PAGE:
“Undertaker, Undertake” is the second single from their upcoming full-length, Peace and Love, which hits the streets on August 31st.
The rebellious spirit of the Swingin’ Utters is as present as ever on Peace And Love, although the band looks and sounds a little bit different this time around, thanks to their new rhythm section of Tony Teixeira on bass and Luke Ray on drums. “Both Luke and Tony are stellar musicians who study their work,” says Bonnel. “Luke has amazing ability, but all his drumming is tasteful—it’s never overkill. Tony managed to come up with classic bass lines that made every song a little bit stronger.”Koski echoes Bonnel’s praise, commenting, “We love having these new dudes in the band. Tony is a really melodic, pretty player, whereas Luke is a fucking monster. Tony and Luke are best friends, and they’ve been playing together for years in other bands like Cobra Skulls and Sciatic Nerve, so that really helps.”
It’s been four years since the Utters’ last full-length, so all three songwriters in the band had a stockpile of material when they headed into the studio. That means what you’re getting on Peace
And Love is the cream of the crop.
“We usually abandon songs if we think they’re shitty or filler,” Koski admits. “I still have tons of songs; Johnny does too. But we try not to make records super-long.”
Given that the last time the Utters came off a prolonged hiatus, the band ended up cranking out three full-lengths in four years; one has to wonder if Peace And Love is going to be the start of another extended burst of creativity for these punk lifers. Koski isn’t thinking that far ahead, though. In fact, he finds it hard to even enjoy the present. Even though his band has achieved three decades and nine albums together—two feats nearly impossible for most bands—Koski wrestles with his legacy a bit.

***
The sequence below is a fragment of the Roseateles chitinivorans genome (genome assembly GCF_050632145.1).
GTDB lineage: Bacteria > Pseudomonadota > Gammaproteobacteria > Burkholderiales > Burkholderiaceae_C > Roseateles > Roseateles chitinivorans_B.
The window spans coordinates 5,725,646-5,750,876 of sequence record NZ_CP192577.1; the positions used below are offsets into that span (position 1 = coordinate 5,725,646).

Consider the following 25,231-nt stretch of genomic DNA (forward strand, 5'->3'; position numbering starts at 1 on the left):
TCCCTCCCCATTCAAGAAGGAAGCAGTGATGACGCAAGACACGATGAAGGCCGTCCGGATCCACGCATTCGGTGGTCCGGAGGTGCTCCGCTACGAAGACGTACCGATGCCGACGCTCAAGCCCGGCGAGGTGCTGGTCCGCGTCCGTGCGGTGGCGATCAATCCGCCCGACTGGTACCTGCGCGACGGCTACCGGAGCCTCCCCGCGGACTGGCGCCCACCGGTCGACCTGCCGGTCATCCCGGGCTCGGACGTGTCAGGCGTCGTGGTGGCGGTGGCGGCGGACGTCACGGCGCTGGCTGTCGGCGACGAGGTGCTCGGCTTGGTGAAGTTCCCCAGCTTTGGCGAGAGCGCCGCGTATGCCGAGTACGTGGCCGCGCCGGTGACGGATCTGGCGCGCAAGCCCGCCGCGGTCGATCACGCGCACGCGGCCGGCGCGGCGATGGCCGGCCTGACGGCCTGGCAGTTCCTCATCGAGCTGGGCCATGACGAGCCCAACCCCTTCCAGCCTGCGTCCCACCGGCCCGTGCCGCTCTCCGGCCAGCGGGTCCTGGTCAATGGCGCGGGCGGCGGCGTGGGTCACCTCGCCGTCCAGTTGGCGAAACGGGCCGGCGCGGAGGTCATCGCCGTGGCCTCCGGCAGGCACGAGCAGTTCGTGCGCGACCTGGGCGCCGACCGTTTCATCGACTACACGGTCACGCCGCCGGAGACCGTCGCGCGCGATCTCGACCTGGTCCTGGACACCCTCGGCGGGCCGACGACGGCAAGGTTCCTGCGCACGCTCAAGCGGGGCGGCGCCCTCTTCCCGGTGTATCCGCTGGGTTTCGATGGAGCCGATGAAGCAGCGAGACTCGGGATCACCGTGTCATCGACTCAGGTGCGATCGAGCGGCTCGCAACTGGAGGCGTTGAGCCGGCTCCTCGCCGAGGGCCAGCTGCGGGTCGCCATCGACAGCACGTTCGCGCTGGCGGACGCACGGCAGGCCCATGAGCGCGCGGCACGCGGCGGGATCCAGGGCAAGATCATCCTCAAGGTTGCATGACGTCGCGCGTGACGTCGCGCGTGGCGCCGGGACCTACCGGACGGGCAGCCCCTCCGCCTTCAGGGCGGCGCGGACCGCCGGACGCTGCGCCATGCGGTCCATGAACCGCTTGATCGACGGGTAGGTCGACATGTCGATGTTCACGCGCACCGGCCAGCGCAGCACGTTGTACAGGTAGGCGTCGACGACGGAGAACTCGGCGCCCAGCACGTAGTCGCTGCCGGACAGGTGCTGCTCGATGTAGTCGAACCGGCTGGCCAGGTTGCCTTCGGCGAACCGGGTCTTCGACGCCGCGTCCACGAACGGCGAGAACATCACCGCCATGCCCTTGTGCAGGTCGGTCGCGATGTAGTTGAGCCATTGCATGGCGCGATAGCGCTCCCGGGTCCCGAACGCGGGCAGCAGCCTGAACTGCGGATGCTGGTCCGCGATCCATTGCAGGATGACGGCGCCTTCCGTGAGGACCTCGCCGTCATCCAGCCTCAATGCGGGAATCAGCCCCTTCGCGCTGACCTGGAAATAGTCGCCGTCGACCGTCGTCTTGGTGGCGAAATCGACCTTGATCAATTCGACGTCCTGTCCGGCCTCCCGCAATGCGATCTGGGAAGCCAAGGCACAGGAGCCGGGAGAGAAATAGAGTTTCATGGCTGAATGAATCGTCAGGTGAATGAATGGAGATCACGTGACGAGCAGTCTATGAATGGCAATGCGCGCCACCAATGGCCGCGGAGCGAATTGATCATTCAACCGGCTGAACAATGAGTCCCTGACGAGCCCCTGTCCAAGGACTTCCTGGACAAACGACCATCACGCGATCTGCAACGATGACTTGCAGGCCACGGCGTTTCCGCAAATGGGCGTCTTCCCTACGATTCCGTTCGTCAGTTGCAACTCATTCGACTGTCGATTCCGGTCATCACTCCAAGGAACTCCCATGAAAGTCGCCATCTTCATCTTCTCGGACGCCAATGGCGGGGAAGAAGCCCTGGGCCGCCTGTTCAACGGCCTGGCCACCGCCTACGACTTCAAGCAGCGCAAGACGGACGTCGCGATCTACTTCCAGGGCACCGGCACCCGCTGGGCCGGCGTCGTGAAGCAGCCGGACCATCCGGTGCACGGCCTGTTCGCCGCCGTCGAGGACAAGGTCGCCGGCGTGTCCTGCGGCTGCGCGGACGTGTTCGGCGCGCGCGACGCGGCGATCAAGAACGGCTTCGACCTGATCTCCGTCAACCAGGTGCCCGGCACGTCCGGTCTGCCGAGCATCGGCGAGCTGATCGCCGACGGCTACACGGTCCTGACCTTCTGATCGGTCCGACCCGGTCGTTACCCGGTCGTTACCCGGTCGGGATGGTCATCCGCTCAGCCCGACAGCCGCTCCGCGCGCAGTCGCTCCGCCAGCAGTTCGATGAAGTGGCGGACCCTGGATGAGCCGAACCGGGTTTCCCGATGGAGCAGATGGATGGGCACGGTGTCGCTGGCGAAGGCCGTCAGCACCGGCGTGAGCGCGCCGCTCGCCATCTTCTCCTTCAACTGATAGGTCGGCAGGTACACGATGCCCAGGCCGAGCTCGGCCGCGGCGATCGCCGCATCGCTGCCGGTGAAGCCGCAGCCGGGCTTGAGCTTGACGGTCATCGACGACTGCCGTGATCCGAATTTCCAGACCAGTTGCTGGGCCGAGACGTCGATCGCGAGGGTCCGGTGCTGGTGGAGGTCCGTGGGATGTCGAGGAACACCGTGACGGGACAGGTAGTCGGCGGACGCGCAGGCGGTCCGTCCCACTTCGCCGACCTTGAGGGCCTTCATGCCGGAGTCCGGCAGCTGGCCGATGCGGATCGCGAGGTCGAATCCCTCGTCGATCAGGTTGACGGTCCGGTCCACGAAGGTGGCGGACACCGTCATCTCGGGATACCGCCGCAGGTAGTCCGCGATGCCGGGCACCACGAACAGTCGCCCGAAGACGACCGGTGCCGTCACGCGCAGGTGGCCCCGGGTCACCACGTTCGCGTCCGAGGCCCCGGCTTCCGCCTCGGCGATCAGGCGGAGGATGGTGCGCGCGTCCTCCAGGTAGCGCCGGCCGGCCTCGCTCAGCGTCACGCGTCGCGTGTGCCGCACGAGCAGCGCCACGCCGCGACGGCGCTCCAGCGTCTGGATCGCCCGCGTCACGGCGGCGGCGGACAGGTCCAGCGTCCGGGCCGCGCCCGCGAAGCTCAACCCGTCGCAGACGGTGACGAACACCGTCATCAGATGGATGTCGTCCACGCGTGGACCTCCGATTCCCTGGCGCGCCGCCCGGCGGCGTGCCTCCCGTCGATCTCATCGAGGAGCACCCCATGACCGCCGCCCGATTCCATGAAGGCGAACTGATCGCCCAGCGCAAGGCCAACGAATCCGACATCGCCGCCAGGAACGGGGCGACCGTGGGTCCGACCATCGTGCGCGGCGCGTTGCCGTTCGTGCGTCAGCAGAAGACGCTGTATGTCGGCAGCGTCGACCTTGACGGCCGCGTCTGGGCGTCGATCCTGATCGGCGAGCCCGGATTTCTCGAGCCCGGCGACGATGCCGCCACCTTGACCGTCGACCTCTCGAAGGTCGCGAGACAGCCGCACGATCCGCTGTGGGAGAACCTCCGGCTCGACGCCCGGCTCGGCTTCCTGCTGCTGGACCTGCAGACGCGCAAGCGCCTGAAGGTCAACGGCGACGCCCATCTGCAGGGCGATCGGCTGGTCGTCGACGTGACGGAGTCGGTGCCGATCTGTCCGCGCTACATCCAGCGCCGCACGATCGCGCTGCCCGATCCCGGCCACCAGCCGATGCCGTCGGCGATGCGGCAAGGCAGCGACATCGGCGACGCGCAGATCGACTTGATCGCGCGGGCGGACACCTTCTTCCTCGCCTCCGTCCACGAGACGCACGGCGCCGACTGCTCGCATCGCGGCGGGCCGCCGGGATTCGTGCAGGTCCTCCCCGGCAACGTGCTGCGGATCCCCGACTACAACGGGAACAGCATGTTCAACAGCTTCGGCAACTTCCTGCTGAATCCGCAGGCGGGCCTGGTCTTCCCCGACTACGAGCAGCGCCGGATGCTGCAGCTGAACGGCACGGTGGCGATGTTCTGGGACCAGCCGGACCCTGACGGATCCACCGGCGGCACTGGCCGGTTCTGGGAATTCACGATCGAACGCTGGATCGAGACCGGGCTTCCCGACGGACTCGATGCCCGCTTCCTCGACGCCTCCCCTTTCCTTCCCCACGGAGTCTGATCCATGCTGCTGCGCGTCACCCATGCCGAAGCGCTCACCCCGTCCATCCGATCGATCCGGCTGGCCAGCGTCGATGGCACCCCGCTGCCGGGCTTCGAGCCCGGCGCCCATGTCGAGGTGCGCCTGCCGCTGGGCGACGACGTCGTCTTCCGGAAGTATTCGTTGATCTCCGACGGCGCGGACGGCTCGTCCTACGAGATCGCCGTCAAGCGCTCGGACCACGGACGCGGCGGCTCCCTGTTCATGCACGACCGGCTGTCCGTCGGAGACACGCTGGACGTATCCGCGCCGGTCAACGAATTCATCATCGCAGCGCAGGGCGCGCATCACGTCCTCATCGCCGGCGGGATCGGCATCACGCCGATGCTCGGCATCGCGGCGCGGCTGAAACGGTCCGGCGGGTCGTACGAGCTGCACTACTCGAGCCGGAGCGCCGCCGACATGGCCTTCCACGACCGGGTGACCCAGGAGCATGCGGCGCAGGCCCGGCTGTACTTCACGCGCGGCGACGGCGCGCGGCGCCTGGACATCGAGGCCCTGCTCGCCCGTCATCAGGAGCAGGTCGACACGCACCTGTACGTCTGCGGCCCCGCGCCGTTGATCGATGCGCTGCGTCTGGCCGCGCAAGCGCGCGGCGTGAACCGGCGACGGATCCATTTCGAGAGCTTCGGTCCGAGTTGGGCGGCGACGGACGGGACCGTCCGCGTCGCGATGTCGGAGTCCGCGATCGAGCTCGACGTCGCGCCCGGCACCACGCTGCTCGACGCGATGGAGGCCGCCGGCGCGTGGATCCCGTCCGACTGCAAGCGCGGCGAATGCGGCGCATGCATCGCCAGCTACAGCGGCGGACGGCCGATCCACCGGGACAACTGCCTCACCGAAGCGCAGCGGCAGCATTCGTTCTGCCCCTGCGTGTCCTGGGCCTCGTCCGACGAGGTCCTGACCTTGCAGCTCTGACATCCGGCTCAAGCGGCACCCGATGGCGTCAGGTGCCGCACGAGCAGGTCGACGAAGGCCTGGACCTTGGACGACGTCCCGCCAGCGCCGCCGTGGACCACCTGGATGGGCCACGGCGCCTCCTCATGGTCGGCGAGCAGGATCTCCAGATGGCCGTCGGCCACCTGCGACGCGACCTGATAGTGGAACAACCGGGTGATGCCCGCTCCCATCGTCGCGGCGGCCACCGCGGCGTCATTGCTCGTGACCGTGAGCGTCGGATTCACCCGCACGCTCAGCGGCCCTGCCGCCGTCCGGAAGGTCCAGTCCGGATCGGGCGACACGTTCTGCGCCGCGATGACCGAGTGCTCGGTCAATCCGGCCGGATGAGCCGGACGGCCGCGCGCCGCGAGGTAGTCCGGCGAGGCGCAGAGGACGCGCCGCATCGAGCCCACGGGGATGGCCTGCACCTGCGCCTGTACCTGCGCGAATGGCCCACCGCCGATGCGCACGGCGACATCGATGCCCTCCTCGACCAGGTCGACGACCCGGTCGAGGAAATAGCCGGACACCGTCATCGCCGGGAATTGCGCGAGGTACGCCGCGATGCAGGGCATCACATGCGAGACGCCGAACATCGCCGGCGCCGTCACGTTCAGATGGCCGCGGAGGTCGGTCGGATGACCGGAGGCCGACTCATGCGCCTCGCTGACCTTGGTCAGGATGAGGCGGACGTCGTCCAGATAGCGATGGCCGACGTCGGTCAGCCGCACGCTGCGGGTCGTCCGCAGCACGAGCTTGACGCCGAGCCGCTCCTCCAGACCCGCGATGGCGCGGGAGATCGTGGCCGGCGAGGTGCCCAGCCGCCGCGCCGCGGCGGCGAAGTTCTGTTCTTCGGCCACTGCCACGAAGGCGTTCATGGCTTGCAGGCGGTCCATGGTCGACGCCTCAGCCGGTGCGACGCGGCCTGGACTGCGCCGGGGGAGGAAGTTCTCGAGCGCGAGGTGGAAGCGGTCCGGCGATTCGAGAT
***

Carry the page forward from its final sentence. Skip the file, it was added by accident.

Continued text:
“We just keep on going,” he says. “I’m glad we’re still doing it. Johnny’s 50; I’m in my late 40s. I don’t think anything particularly new is gonna happen—we’re not gonna be on TRL any time soon. That’s fine. It’s a total accomplishment to stay together this long, but I’m a total pessimist. I should be totally grateful—and I am! But it’s hard to be a plumber when you wanna be a full-time musician. But wah wah wah—I still get paid to travel and play my songs all over the world. I’m not a millionaire, but who cares? I get to make records, and someone out there cares about them.”